Conflict resolved

We all experience conflict in one way or another. Think of the times when you were party to a difference of opinion or the times when you were responsible for guiding a conversation to an agreeable resolution.

Conflicts can be as small as deciding what colour to paint the walls in your new home — you like a calming gray while your partner prefers a bold burgundy. Who wins? Maybe you were on a family vacation and the decision to go snorkelling or horseback riding divided the family. How did you work through it?

A conflict can be defined as a disagreement between people with differing opinions, ideas or principles.

These disagreements can sometimes be uncomfortable. I recall a situation when two co-workers felt strongly about a decision to remove copy from a monthly publication. One agreed it was a good idea to remove the feature and hold it for a later publication date, while the other felt strongly that the copy should remain in order to meet a looming deadline.

They stormed into my office to express their concern. They had conflicting opinions and it was my job to diffuse the situation and lead them to a healthy discussion.

Listen to understand

Conflict resolution tests your communication skills. It requires listening to understand and respecting the sensitivities and opinions of each party.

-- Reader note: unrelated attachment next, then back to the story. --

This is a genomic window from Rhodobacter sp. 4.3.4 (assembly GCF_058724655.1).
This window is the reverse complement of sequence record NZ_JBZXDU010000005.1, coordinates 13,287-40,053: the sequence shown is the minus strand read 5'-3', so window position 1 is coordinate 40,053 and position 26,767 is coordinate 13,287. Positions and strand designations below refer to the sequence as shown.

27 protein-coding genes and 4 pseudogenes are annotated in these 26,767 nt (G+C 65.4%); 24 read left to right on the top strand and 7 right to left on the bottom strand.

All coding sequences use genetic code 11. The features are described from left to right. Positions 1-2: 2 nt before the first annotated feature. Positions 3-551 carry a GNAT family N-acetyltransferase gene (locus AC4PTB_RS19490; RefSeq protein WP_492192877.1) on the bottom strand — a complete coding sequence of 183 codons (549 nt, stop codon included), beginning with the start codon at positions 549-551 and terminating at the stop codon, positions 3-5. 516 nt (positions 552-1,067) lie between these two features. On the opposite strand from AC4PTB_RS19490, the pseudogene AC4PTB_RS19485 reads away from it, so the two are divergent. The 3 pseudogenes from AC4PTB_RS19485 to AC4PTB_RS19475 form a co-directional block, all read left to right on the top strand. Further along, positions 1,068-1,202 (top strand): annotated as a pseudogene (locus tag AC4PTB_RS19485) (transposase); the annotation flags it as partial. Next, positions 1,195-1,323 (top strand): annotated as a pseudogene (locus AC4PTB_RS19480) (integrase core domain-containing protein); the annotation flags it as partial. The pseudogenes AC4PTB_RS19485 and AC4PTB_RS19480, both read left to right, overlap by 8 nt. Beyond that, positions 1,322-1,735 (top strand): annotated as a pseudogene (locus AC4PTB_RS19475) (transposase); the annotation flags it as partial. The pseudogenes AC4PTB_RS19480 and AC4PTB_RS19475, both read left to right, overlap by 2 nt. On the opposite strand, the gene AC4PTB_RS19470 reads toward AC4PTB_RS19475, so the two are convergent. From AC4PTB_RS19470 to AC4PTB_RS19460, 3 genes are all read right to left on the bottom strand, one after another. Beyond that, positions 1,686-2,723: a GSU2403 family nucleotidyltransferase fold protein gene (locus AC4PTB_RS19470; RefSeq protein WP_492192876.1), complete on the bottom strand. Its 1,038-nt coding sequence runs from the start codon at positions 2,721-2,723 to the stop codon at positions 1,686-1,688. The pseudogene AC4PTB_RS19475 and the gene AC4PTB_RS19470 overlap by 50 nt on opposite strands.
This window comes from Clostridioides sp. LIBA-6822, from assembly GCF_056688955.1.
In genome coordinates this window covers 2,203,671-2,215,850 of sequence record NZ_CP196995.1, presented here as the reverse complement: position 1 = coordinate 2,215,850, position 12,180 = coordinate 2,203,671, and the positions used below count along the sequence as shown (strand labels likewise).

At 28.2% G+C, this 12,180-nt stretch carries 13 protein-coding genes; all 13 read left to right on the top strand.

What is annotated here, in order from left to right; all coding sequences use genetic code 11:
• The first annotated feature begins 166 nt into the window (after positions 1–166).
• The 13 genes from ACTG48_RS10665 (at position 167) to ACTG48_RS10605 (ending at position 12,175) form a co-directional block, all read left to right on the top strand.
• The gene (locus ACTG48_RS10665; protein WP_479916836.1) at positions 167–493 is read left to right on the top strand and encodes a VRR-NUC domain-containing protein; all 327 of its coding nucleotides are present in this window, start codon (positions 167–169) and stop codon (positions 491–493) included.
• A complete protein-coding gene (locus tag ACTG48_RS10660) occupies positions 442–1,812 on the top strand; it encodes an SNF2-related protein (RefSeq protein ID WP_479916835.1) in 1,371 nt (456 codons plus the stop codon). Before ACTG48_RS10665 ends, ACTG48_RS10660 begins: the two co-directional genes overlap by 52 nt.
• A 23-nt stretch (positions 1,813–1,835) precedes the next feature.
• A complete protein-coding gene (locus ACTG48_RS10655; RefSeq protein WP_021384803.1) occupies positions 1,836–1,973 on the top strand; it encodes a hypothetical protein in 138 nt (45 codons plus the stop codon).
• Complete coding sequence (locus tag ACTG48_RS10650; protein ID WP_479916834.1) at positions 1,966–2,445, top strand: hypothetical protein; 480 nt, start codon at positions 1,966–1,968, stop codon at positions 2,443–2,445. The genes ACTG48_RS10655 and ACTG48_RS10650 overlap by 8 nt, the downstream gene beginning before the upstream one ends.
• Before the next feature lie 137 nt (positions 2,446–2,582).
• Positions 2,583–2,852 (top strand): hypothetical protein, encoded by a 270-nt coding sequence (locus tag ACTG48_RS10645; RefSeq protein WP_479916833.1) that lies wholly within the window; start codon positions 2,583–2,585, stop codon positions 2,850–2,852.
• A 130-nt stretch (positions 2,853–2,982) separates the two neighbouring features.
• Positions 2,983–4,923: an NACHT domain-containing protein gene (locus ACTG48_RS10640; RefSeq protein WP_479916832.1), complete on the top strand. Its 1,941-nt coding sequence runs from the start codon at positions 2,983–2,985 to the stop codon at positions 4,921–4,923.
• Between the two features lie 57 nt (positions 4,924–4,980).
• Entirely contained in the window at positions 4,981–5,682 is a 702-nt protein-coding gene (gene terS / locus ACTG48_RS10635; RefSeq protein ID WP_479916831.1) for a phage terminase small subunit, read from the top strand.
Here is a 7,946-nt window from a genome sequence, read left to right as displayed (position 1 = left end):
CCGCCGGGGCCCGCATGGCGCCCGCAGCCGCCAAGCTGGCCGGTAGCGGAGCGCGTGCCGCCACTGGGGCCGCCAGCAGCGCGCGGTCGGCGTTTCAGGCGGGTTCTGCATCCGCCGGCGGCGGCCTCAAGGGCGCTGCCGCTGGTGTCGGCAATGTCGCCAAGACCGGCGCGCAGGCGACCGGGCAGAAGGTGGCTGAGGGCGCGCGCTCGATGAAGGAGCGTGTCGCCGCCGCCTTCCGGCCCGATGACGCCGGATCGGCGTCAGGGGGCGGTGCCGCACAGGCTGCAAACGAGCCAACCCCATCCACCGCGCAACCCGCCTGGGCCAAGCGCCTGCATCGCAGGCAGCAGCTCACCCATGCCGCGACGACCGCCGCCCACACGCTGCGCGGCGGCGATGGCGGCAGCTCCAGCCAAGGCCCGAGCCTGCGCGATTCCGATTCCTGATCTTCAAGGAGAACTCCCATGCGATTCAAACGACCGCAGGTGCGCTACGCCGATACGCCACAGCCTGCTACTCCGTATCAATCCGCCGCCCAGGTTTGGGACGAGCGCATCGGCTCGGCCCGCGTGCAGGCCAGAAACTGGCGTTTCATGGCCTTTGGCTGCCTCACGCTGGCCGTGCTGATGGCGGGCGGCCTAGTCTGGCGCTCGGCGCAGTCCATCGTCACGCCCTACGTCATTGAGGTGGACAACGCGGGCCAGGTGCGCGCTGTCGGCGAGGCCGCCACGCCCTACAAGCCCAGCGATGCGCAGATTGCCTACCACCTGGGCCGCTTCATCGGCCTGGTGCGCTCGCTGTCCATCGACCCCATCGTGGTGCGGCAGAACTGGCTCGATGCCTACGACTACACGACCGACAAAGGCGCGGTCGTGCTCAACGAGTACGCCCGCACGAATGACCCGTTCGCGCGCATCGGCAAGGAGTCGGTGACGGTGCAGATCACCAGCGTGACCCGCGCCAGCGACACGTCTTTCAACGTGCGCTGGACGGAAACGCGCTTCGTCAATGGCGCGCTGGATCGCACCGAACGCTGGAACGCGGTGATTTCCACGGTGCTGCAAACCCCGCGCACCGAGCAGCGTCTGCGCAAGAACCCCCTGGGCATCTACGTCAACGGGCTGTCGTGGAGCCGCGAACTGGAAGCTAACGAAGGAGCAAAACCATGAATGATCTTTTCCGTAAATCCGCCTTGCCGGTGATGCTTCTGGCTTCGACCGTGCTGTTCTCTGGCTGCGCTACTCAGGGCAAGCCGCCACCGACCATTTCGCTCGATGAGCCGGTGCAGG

Each person involved should have a chance to express their thoughts. This helps ensure everyone has a clear understanding of the conflict. By listening, you’ll quickly identify where communication may have broken down and where you might pick up the discussion. Chances are, you’ll hear details you may not be aware of.

In my example, the feature being pulled from the publication was about career opportunities within the organization. Had we not listened to hear the concerns, we would not have learned that the subject of the story was leaving the organization — not a good candidate for the article!

This tidbit of knowledge helped move the conversation along. Now we could focus on coming up with solutions to address the looming deadline.

Show empathy

No one wants to feel like their ideas are not as important as the next person’s. We all come with different perspectives, experiences and skill sets. We can all learn from each other. While listening shows you care, it’s also important to express empathy and understanding.

Share healthy conversation

Once there’s clarity on what the conflict is all about, it will be easier to work together to come to a resolution. Healthy conversation and sharing ideas will help diffuse the situation and put a focus on finding a solution. Engaging others to provide their input goes a long way to breaking down walls and problem solving. You’ll promote a team effort and we all know teamwork will get you there!

Capture your agreement

Once you’ve come to a resolution, confirm agreement wth the team. Is everyone onside? Is everyone willing to support the recommendation? Take the time to summarize the consensus and share it with the group. Follow-up again with a written summary and your appreciation for the outcome.

Conflicts can be uncomfortable, but they don’t need to be. You’ve got this! Give it a try.

Published by hdiane2

Quietly practicing something that brings me enjoyment.

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